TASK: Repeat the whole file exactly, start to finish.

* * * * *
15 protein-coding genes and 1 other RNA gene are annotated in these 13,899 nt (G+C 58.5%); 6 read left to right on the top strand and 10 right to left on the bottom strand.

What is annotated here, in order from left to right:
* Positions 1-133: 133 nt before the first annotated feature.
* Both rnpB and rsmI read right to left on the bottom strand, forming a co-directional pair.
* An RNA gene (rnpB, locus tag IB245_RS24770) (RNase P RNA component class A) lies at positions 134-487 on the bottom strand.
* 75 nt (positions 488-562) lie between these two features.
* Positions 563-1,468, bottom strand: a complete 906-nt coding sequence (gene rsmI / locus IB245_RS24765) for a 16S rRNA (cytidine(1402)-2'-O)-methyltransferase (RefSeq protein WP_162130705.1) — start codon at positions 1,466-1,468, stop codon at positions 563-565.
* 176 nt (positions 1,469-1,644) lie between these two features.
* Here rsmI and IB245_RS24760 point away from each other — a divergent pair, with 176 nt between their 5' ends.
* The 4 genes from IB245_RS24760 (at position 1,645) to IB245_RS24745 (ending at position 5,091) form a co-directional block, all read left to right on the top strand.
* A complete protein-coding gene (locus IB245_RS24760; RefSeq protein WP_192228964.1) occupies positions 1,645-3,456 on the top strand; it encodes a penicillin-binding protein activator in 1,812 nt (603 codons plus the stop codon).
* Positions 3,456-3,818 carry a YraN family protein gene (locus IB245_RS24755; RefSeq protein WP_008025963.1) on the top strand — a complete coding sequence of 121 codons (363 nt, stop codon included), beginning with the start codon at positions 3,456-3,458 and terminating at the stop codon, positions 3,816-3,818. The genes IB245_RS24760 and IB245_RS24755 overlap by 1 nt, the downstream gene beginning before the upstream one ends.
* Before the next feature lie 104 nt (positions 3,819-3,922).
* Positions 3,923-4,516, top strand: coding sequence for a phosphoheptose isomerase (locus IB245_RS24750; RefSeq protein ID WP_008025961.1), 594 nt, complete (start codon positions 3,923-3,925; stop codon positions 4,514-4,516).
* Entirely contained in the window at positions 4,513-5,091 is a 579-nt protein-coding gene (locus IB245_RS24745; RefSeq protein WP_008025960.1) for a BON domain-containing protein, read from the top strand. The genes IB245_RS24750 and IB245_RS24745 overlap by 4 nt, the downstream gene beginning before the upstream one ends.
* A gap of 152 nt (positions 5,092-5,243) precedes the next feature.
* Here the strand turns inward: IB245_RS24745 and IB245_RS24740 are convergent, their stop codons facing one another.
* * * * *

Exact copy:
15 protein-coding genes and 1 other RNA gene are annotated in these 13,899 nt (G+C 58.5%); 6 read left to right on the top strand and 10 right to left on the bottom strand.

What is annotated here, in order from left to right:
* Positions 1-133: 133 nt before the first annotated feature.
* Both rnpB and rsmI read right to left on the bottom strand, forming a co-directional pair.
* An RNA gene (rnpB, locus tag IB245_RS24770) (RNase P RNA component class A) lies at positions 134-487 on the bottom strand.
* 75 nt (positions 488-562) lie between these two features.
* Positions 563-1,468, bottom strand: a complete 906-nt coding sequence (gene rsmI / locus IB245_RS24765) for a 16S rRNA (cytidine(1402)-2'-O)-methyltransferase (RefSeq protein WP_162130705.1) — start codon at positions 1,466-1,468, stop codon at positions 563-565.
* 176 nt (positions 1,469-1,644) lie between these two features.
* Here rsmI and IB245_RS24760 point away from each other — a divergent pair, with 176 nt between their 5' ends.
* The 4 genes from IB245_RS24760 (at position 1,645) to IB245_RS24745 (ending at position 5,091) form a co-directional block, all read left to right on the top strand.
* A complete protein-coding gene (locus IB245_RS24760; RefSeq protein WP_192228964.1) occupies positions 1,645-3,456 on the top strand; it encodes a penicillin-binding protein activator in 1,812 nt (603 codons plus the stop codon).
* Positions 3,456-3,818 carry a YraN family protein gene (locus IB245_RS24755; RefSeq protein WP_008025963.1) on the top strand — a complete coding sequence of 121 codons (363 nt, stop codon included), beginning with the start codon at positions 3,456-3,458 and terminating at the stop codon, positions 3,816-3,818. The genes IB245_RS24760 and IB245_RS24755 overlap by 1 nt, the downstream gene beginning before the upstream one ends.
* Before the next feature lie 104 nt (positions 3,819-3,922).
* Positions 3,923-4,516, top strand: coding sequence for a phosphoheptose isomerase (locus IB245_RS24750; RefSeq protein ID WP_008025961.1), 594 nt, complete (start codon positions 3,923-3,925; stop codon positions 4,514-4,516).
* Entirely contained in the window at positions 4,513-5,091 is a 579-nt protein-coding gene (locus IB245_RS24745; RefSeq protein WP_008025960.1) for a BON domain-containing protein, read from the top strand. The genes IB245_RS24750 and IB245_RS24745 overlap by 4 nt, the downstream gene beginning before the upstream one ends.
* A gap of 152 nt (positions 5,092-5,243) precedes the next feature.
* Here the strand turns inward: IB245_RS24745 and IB245_RS24740 are convergent, their stop codons facing one another.